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Logo of thijTexas Heart Institute JournalSee also Cardiovascular Diseases Journal in PMCSubscribeSubmissionsTHI Journal Website
 
Tex Heart Inst J. 2010; 37(3): 383–384.
PMCID: PMC2879186

Lack of Evidence that p-Synephrine is Responsible for STEMI

This letter was referred to Dr. Thomas and colleagues, who reply in this manner:

We appreciate Dr. Stohs's interest in our case report of a young man with an ST-segment myocardial infarction that occurred after taking the ephedra-free supplement Nutrex Lipo-6x®.1 This supplement contains several pharmaceutical components that are reported by the makers to burn fat. The alkaloid in question is synephrine. This compound is the replacement for ephedrine in most “ephedra-free” dietary weight-loss supplements. As described in the original article, although synephrine has structural differences from ephedrine, certain isomers of synephrine can still affect cardiovascular function.

The para isomer (p-synephrine) does have α-adrenergic effects but is believed to exert its primary effects on the β3-adrenergic receptors—responsible for lipolysis and the removal and oxidation of fat from adipose tissues. The meta isomer (such as m-synephrine, phenylephrine, and neosynephrine) acts on the α1, β1, and β2 receptors and therefore exerts more cardiovascular effects.2,3 Furthermore, in small trials, dietary supplements containing synephrine have been shown to cause elevated blood pressure after exercise.4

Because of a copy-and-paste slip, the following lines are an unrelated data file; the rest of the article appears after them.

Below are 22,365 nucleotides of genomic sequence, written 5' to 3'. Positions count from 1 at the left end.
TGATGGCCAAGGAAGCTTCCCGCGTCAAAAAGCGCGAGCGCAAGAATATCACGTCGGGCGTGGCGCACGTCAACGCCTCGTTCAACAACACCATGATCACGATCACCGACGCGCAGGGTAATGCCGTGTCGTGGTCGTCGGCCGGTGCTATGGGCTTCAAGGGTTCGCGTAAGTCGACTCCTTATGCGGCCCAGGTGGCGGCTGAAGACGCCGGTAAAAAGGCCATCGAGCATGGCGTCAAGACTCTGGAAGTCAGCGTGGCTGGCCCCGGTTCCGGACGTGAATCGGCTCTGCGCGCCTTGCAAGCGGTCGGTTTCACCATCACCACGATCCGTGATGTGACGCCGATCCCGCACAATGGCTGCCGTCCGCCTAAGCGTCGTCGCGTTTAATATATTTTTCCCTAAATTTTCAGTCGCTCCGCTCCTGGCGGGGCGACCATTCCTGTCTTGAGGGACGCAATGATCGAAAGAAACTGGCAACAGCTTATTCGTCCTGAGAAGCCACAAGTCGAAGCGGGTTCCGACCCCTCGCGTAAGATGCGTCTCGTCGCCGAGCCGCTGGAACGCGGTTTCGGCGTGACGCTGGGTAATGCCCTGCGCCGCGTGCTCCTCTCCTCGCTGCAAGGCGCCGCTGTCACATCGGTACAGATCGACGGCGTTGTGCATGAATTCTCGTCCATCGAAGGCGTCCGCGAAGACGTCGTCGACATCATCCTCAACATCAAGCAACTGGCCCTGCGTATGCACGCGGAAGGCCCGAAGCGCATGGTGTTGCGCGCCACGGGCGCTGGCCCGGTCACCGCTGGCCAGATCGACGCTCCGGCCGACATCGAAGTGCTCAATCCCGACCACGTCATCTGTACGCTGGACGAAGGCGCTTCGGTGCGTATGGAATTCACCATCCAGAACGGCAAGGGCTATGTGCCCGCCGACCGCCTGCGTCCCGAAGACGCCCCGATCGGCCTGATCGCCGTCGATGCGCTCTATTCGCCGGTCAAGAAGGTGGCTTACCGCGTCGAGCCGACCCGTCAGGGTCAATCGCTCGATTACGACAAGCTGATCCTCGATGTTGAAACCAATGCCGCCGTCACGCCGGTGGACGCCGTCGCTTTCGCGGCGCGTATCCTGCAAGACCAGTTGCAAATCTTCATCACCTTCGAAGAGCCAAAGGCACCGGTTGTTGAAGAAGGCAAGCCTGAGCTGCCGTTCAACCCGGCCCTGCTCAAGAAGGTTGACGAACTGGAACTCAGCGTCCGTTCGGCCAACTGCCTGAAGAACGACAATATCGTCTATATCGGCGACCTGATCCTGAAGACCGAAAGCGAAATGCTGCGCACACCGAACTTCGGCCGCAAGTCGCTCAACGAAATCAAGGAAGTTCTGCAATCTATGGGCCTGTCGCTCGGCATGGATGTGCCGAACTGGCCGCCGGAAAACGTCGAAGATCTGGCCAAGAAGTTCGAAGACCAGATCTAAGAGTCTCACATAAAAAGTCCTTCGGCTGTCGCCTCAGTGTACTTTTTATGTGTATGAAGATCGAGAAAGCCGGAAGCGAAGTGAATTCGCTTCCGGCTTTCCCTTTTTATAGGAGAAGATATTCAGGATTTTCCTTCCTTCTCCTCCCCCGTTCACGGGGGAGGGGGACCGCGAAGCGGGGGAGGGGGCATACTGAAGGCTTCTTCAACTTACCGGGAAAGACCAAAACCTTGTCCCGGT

As we indicated,1 the dietary weight-loss supplement Nutrex Lipo-6x contains multiple stimulant compounds that may have contributed to our patient's myocardial infarction. Of the compounds discussed, synephrine is the one most widely reported to be associated with adverse cardiovascular events, including myocardial infarction, tachycardia, hypertension, and sudden cardiac death. We agree with Dr. Stohs that it is not possible to know with certainty the precise metabolic agent or synergistic interaction that caused the myocardial infarction in our patient. Nevertheless, given the known cardiovascular effects of synephrine, the results of trials indicating that synephrine-containing dietary supplements affect blood pressure, and the numerous case reports of adverse cardiovascular events with synephrine-containing products, we believe that synephrine remains the most likely culprit in this case.

John E. Thomas, MD
Jamalah A. Munir, MD
Walter Reed Army Medical Center, Washington, DC

Peter Z. McIntyre, MD
Michael A. Ferguson, MD
National Naval Medical Center, Bethesda, Maryland

References

1. Thomas JE, Munir JA, McIntyre PZ, Ferguson MA. STEMI in a 24-year-old man after use of a synephrine-containing dietary supplement: a case report and review of the literature. Tex Heart Inst J 2009;36(6):586–90. [PMC free article] [PubMed]
2. Stohs SJ, Shara M. A review of the safety and efficacy of Citrus aurantium in weight management. In: Bagchi D, Preuss HG, editors. Obesity: epidemiology, pathophysiology, and prevention. Boca Raton (FL): CRC Press; 2007. p. 371–82.
3. Haaz S, Fontaine KR, Cutter G, Limdi N, Perumean-Chaney S, Allison DB. Citrus aurantium and synephrine alkaloids in the treatment of overweight and obesity: an update. Obes Rev 2006;7(1):79–88. [PubMed]
4. Haller CA, Duan M, Jacob P 3rd, Benowitz N. Human pharmacology of a performance-enhancing dietary supplement under resting and exercise conditions. Br J Clin Pharmacol 2008;65(6):833–40. [PMC free article] [PubMed]

Articles from Texas Heart Institute Journal are provided here courtesy of Texas Heart Institute